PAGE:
Vote With Every Bite


The latest food recall got us thinking about the frequency of food recalls.  This time it’s 220 million eggs, but we all remember recent recalls on tons of ground beef, chicken products, spinach, pre-mixed salads, peanut butter, pet foods….  But did you know that food recalls occur far more often than what makes it to the evening news?

Did you know that just in this year there have been recalls on canned meatball products, canned soups, frozen chicken nugget products, canned tuna, popular breakfast cereals, potato chips, salami, granola bars, chocolate products, dried dates, tortillas, as well as at least 177 products containing hydrolyzed vegetable protein (HVP) because of “potential salmonella exposure”.  HVP is a flavor enhancer & found in many processed food products and it’s not always easy to find it on the ingredients label.

Since the 1970′s, the number of inspectors & therefore inspections has decreased drastically while the production & importation have increased.  The Centers for Disease Control records 76 million cases of food borne illness per year!  It seems fair to say that our food safety system is broken & in need of serious repair.

While we as individuals may not be able to repair our food safety systems, we can (and do every day, even if we don’t realize it) send a message to food manufacturers & suppliers.  Every dollar we spend sends the market a message, a “vote” if you will.  When making purchasing decisions, it’s important to vote for the right products because manufacturers pay attention to our buying habits & position themselves to best compete for our dollars/votes.

With family farms disappearing at an alarming rate (Farm Aid reports that 330 farmers leave their lands every week), we have inadvertently sent the message that we want more factory farming, where the bottom line is the principal consideration.  Factory farms are highly subsidized & negatively impact our health, the health of our environment as well as the economic health of our communities.  They pollute our waters and create “dead zones” like the one in the Gulf of Mexico which measures 8,543 square miles – the size of New Jersey.  The agribusiness nutrient rich runoff depletes the oxygen in the water & robs sea life of its spawning grounds.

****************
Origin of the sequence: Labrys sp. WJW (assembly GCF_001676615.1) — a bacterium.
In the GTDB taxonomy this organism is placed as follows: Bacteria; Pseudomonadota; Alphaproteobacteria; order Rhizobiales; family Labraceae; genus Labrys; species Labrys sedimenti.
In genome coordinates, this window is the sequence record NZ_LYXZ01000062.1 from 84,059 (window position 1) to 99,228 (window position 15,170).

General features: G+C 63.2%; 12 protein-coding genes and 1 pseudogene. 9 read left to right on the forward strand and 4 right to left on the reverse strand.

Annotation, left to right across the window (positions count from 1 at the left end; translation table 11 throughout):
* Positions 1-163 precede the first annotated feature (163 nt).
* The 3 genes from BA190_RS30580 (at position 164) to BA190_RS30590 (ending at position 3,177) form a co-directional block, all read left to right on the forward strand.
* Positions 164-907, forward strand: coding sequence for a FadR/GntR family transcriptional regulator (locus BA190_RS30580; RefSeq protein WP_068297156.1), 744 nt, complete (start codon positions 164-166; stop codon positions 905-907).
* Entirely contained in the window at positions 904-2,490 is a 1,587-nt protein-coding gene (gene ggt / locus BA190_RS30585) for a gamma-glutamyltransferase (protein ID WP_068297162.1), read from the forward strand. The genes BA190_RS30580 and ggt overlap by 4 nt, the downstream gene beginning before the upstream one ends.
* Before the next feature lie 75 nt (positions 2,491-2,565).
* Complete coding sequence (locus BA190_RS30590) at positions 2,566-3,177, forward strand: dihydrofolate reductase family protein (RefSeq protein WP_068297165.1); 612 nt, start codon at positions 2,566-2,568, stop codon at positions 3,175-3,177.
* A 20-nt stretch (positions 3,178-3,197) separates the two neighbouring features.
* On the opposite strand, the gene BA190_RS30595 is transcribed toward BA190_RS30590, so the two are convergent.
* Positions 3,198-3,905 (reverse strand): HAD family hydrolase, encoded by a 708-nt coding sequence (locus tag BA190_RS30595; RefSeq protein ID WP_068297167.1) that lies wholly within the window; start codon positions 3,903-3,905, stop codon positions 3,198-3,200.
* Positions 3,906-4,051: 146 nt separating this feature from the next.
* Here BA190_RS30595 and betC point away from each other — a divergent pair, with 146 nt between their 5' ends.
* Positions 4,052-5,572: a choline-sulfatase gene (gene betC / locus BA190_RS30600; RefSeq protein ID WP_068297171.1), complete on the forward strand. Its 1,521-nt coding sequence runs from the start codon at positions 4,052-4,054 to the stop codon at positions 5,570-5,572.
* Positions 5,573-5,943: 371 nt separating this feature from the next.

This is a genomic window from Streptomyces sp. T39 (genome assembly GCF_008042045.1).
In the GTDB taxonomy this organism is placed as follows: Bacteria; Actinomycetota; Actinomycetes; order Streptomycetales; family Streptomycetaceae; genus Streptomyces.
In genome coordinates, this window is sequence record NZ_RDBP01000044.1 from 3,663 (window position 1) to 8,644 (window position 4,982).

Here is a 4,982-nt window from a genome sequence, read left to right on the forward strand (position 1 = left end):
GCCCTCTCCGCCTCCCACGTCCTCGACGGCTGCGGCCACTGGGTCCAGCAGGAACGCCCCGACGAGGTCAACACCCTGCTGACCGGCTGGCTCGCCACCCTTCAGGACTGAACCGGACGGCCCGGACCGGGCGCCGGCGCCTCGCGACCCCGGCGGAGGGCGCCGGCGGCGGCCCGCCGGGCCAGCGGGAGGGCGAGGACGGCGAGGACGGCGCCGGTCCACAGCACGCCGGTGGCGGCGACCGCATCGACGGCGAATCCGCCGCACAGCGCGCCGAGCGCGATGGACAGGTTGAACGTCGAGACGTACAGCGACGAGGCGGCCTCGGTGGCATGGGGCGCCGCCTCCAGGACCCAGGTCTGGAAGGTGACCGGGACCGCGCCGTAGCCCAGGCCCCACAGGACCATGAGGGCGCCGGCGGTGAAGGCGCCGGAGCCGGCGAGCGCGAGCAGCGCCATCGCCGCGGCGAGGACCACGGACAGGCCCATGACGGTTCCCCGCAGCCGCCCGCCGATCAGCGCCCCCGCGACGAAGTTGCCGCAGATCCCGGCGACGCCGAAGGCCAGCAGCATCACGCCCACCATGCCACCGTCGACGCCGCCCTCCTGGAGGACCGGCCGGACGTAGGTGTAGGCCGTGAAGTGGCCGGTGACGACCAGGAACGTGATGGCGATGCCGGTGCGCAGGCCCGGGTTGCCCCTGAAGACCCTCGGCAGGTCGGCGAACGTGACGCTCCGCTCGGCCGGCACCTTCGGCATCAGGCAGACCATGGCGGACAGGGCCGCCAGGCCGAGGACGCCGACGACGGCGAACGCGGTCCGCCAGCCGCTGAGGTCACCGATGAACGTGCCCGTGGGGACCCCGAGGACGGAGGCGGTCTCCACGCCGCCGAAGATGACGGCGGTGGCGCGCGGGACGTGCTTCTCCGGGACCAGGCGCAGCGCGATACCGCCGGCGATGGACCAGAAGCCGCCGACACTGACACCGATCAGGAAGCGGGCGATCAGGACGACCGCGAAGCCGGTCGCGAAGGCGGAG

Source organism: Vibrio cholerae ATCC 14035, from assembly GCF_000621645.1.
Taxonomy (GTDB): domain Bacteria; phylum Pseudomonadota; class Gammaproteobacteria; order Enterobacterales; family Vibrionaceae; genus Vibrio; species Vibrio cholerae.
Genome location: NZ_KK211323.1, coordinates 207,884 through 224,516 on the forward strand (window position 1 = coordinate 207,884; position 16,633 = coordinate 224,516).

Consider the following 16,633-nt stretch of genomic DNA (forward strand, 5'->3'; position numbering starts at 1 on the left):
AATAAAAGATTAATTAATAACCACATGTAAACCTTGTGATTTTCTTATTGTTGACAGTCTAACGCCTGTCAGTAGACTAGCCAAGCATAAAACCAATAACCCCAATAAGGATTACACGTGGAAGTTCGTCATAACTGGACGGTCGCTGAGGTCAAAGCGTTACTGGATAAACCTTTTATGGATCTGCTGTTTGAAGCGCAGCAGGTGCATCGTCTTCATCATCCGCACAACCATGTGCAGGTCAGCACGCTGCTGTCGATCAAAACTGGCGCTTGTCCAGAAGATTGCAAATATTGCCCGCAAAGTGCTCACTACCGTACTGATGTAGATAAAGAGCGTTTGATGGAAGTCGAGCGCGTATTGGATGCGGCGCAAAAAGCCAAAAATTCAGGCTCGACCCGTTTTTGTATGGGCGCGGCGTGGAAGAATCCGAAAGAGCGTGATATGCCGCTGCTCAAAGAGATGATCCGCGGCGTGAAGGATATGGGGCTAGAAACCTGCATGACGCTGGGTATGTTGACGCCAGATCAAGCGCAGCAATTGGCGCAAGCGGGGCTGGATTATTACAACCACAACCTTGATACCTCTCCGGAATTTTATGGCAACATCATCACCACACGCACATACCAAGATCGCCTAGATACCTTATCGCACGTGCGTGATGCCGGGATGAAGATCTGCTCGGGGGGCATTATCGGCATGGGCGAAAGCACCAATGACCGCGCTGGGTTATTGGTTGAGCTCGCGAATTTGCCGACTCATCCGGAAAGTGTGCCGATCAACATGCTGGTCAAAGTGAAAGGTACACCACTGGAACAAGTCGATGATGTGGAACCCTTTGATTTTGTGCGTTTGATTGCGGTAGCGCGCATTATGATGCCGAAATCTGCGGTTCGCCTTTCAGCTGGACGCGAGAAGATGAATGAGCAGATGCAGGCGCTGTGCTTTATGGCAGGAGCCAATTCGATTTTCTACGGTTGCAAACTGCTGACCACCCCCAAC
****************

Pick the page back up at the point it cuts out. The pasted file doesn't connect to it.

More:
Fortunately, the popularity of farmer’s markets & eating locally grown foods is growing and an increasing number of consumers are voting for organically grown foods.  As more Americans become aware of the benefits of eating responsibly, we can take control of our communities and support our neighbors.  If the Black Sea (formerly the largest dead zone in the world) can be used as a case study, we know we can reverse the effects of agribusiness in the Gulf of Mexico.


If you have enough space & time, growing your own garden can be a very rewarding exercise.  Children love to help in the garden & it’s a great way to teach them about growing cycles and the importance of living in harmony with our surroundings.  Some communities allow chicken coups in residential areas and New York city is a great example of roof top farming & bee keeping. If your child’s school doesn’t already have a vegetable or herb garden, you may consider suggesting it and helping create this unique learning opportunity.


We are lucky to live in a city that has a farmer’s market during our growing season as well as a year round open air market in a neighboring city that makes eating locally/organically & seasonally a bit easier.  We have also seen the opening of a handful of restaurants that feature local/organic or raw foods.  There is also a Community Supported Agriculture group (CSA) in our county.  To find farmer’s markets, organic farmers, local beekeepers, healthy restaurants & CSA’s in your area, visit these sites for more information:

Local Harvest
The Ethicurean
Food Routes
Heritage Turkey Foundation
Sustainable Table
Backyard Beekeeping
Bee Culture
You Grow Girl
America The Beautiful Fund’s Operation Green Plant
Seed Savers Exchange
Baker Creek Heirloom Seeds

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